“Dirt costs money. Out here, nobody’s sure who owns the land. Some get to thinking that means it’s free for the taking. Bo Campbell again, most likely. Him and his so-called construction company.”
“We used to swim out here when I was a kid,” Andrew said.
Errant dirt scattered across my shoes, his boots. I looked over at the gravel pit: scooped-out cliff, bulldozer gulleys, dry flats, rock.
“And pretend we were exploring Mars, yeah, back in the day.” I’d had a crush on Trudy Mayfield. Told her I was going to be an astronaut.
“Sorry to pull you out of OR.” Andrew wasn’t great at meeting eyes, but this time he did. “Thought you should see.”
“I’ve been after Ellie’s gallbladder for close on two years. No reason you have to go on being sick, I kept telling her. It’ll wait a while longer.”
“She’s gonna be red-hot mad.”
“That she is.”
“She’s right good at being mad.”
“Some have the gift.”
I really didn’t know whether Andrew was a pet project of mine or I of his. I’d been caring for him since he was twelve. Diagnosed ADD when his parents brought him in for troubles at
school, started him on the drugs that were high on the pop charts at the time, then had second thoughts and set him up with an old classmate getting great results with behavioral therapy. Mostly it worked. These days, Andrew pretty much single-handedly ran the local ambulance service as well as Elmer Kline’s mortuary. Kline was close to eighty, terminally addled, periodically found walking down Main Street in the early morning with only mismatched socks on. Andrew wasn’t licensed as a mortician, but we didn’t pay a lot of attention to such things in Willnot.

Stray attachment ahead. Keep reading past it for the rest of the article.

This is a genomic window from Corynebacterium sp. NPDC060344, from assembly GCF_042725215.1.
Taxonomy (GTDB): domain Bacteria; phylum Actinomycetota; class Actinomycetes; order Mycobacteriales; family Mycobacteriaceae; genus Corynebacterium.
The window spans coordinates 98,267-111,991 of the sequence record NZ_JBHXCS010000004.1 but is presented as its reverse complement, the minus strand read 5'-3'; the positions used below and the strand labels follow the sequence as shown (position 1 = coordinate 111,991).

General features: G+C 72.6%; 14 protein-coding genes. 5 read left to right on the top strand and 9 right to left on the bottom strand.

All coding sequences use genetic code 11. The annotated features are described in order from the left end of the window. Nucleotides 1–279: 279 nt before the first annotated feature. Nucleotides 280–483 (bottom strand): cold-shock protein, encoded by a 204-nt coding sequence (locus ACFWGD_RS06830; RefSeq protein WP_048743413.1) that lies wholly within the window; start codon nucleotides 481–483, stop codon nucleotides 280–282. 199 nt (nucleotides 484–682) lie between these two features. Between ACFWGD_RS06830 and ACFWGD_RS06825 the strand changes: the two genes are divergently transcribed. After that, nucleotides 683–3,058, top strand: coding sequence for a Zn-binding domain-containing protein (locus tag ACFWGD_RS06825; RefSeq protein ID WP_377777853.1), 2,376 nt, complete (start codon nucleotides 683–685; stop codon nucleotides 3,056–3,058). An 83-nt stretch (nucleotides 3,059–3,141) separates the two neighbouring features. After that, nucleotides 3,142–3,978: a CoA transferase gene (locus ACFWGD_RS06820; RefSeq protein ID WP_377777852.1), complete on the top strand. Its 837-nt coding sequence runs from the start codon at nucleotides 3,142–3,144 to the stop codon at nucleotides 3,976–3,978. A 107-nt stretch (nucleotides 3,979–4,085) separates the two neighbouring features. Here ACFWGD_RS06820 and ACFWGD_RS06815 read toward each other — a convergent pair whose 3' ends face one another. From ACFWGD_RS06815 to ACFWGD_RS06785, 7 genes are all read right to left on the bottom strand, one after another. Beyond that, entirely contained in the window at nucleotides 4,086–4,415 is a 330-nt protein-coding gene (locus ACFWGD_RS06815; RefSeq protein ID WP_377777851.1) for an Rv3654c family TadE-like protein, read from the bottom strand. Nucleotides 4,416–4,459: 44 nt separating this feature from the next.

At some point Andrew had decided that, since I understood so well what he was going through, I had to be ADD too, that they just hadn’t known what it was back in my day, so there was a connection between us. Never could figure out if he wanted me to own up to it, or simply had in mind giving me traveler’s tips. My reflexive first thought, of course, was
. But when I open those blinds and peer behind, all I can think is how shallow our explanations and understandings are.
“That lime I’m smelling now?” Sheriff Hobbes said.
Andrew scuffed at the ground with a bootheel. “How many you think there are?”
“First ones weren’t far down. Could be just those.”
“Or a hole full of them,” he said. “And there’s the lime.”
“Right. Wouldn’t want to waste expensive quicklime on just a few bodies.”